By: Austin Staton
HOUSTON, Texas – His season didn’t pan out as it was scripted but Monday evening brings a new chapter to light in the illustrious career of Rice standout Anthony Rendon.
As the defending national player of the year and a two-time All-American honoree, Rendon entered his junior campaign as the consensus top position prospect for the 2011 Major League Baseball First-Year Player Draft.
After successfully rehabilitating from an ankle injury that occurred this past summer while playing with the Collegiate National team, Rendon’s junior year has been marred from a shoulder strain that occurred early this season. The setback resulted in the slugger seeing a drop in his overall production while be relegated to the primary designated hitter for the Owls.
“I thought I would be invincible for my whole career but then I went down the summer after my freshman season,” said Rendon. “I came back strong and thought my injuries were over but I went down again this past summer. I finally thought to myself that the third time is a charm and it just seemed that if it wasn’t my ankle it was something else.
“It was frustrating just knowing that I couldn’t be out there in the field for most of this season.”
Coming off of a sophomore season that saw the Howser Trophy winner hit at a .394 clip with 89 hits, 26 home runs, 85 RBI and a .801 slugging percentage; expectations were astronomical for the Rice third baseman. However, the Houston native turned in a .327 average with 70 hits, six home runs and 37 RBI this season.
Despite a downward trend in numbers, Rendon still commanded respect from opposing teams this year as he led the nation with 80 bases on balls.
“I got frustrated the first couple of years when opposing pitchers were walking me but the coaches here just told me to take it as a sign of respect,” said Rendon. “When I get on base it is just another opportunity to help my team out and give us another chance to score.”
It is that team-first mentality that has made him such a special student-athlete explained Rice head coach Wayne Graham.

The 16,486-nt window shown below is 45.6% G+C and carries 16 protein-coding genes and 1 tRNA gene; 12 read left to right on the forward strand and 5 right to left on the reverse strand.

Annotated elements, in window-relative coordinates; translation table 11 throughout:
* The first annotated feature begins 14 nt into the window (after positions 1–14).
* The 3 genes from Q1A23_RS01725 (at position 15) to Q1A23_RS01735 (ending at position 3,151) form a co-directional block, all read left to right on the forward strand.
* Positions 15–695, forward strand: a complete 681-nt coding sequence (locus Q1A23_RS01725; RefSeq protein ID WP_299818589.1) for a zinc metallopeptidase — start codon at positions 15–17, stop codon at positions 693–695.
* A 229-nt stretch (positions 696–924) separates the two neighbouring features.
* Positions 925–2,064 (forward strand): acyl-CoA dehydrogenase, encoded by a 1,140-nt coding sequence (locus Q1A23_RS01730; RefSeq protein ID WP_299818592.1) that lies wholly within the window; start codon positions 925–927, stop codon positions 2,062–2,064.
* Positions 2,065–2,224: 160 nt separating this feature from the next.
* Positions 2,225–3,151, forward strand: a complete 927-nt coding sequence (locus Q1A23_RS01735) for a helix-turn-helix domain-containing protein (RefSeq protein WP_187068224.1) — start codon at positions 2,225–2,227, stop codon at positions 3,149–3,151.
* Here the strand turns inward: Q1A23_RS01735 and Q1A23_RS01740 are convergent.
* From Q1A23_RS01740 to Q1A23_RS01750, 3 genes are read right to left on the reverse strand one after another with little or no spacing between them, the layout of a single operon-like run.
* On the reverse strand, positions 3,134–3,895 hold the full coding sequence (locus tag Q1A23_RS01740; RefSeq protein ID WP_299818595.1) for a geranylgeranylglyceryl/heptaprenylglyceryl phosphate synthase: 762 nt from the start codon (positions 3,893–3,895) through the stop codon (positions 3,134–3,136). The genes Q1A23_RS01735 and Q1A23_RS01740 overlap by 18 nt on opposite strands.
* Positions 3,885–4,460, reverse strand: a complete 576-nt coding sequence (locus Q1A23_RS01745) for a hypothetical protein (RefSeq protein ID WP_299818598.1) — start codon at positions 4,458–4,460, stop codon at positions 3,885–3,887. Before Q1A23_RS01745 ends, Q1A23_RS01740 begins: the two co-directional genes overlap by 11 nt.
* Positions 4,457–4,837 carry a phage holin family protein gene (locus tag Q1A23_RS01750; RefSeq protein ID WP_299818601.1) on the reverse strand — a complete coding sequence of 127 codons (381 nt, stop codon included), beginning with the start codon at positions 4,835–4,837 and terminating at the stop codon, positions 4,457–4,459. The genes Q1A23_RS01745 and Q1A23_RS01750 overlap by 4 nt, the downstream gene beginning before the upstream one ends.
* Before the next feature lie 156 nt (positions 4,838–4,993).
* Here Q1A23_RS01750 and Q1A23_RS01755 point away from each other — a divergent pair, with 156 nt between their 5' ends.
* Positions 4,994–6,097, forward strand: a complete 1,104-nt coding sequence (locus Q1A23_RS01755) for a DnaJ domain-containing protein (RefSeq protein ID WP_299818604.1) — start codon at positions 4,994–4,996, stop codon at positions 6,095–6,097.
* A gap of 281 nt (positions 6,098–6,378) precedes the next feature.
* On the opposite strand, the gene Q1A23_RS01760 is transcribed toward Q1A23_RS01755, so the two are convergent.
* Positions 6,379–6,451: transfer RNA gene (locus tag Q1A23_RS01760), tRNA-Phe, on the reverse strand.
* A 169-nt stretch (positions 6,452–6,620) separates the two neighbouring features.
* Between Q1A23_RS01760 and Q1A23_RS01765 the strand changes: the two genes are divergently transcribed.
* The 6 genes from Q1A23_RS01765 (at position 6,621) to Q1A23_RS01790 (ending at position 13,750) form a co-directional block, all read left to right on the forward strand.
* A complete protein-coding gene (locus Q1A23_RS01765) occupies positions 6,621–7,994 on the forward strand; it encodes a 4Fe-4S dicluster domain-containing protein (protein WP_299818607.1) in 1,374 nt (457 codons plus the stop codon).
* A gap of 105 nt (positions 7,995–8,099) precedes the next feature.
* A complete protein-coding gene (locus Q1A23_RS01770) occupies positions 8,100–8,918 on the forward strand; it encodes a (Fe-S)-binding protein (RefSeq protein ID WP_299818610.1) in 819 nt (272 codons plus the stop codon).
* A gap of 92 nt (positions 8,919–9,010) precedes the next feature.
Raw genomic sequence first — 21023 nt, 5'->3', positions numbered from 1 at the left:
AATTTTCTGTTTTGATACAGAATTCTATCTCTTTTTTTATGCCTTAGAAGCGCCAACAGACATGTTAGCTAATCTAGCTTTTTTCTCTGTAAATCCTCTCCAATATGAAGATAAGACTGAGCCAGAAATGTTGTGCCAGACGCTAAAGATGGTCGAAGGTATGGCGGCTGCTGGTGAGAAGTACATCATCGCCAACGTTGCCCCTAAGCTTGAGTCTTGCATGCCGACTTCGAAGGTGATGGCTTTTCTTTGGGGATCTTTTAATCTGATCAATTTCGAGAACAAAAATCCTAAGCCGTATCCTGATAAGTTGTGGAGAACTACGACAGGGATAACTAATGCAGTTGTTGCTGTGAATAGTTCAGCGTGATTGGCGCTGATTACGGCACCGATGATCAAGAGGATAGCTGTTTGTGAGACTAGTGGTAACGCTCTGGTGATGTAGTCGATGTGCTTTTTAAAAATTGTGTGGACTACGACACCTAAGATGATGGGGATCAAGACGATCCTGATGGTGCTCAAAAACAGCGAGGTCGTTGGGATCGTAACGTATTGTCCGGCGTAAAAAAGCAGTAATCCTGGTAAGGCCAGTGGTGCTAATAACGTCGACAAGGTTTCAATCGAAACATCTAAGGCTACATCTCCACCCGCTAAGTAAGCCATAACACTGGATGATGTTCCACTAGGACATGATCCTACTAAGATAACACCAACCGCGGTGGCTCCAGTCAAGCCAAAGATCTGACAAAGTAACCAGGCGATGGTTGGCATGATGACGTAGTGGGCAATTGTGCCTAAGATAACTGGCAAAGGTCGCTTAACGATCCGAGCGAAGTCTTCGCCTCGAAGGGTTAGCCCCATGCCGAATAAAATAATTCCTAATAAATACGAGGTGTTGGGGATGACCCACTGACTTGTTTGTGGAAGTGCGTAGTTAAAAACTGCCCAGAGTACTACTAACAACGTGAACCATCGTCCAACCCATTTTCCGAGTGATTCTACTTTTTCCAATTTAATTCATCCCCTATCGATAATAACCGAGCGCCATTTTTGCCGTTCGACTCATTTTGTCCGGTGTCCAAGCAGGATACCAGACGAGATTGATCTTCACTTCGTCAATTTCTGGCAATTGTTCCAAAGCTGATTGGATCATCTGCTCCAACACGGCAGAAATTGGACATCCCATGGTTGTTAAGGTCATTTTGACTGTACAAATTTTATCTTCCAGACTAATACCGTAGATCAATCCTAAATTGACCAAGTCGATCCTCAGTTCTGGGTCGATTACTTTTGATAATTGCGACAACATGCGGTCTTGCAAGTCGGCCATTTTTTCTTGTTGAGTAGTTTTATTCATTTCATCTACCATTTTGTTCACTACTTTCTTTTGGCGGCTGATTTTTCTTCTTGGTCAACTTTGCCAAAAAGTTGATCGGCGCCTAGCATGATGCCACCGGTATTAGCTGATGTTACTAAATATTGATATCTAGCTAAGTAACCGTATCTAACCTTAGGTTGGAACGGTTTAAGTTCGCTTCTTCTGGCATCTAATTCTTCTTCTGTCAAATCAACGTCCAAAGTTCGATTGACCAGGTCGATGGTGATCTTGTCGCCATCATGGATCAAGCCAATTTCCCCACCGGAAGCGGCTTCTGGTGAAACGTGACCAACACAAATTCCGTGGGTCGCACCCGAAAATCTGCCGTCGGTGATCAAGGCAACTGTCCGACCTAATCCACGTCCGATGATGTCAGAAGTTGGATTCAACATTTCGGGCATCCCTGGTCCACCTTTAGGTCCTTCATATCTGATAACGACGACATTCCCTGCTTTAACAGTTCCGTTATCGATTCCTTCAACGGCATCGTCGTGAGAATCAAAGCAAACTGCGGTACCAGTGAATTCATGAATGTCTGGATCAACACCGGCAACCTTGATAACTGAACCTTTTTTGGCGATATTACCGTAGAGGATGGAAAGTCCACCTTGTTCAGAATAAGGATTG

“He has brought a lot of attention to the program beyond what is normal but he has been a great player and a joy to watch,” Graham said.
“It’s too bad that we couldn’t watch him defensively this year because last year he was arguably the best defensive third baseman in the history of college baseball. He made plays that nobody else made and that is the reason why he is so highly valued.”
With multiple draft projections slotting Rendon as a first rounder likely landing with the Pirates or Mariners, there appears to be little concerns about the injury setbacks that he has endured.
“(Scouts) still know that his glove is still there and once he gets his arm problems solved, the bat will be there too,” added Graham. “I think he will be a very high draft pick and I’ll be surprised if he is not one of the top three picks.”
For Rendon, the journey to the top of the draft boards began following the conclusion of his career at Lamar High School. Falling to the Atlanta Braves in the 27th round of the 2008 draft, the first team 5A all-Texas shortstop made it his personal vendetta to improve his draft stock while at Rice and to ensure that his name was called near the top of the first round when he became draft-eligible.
“Coming out of high school I really wanted to start my professional career but obviously that didn’t happen,” said Rendon.
“Coming to Rice I wanted to improve my draft stock and mature and get better as a player both physically and mentally because my ultimate goal is to play at the highest level and play professional baseball.”
Under the direction of a coach that has turned out MLB standouts such as Lance Berkman, Andy Pettite, and Roger Clemens; Rendon found a home in the Rice system under the tutelage of Graham.
“I was a little bit skeptical of him because people had told me that he was a mean old man or that Rice was a hard school to come into but Coach Graham has been awesome to play for,” said Rendon. “It was awesome being able to play my collegiate career in my hometown. My family and friends were able to see me play and I just love the people over here. It has been a good experience.”
In what was likely his final game as a collegiate student-athlete, Rendon was 0-for-3 at the plate against California as the Golden Bears eliminated top seed and No. 8 overall national seed in the NCAA Houston Regional. In his final at-bat in the top of the ninth, Rendon flied out to right and was the recipient of a standing ovation as he headed towards the dugout.
“(The emotions) hit me. It was the end of the game, my last at-bat when I got out and next thing you know, the whole crowd starts cheering and I knew what they were cheering for,” Rendon explained. “I went into the dugout, I put my helmet down and just sat there right next to him (Coach Graham) and I was just thinking about the whole thing how it was unfolding.”
As it unfolds, Rendon will now await Monday evening draft results as he eagerly yearns for that phone call on the first day of the draft that eluded him just three years ago. With a new chapter in his career yet to be written, there is little doubt that he is ready for the challenge.
“The goal was to go higher in the draft. As long as I am drafted before the 27th round it will be an accomplishment because that is what I came to Rice to do.”
Austin Staton is currently a freelance writer that can be contacted by clicking here.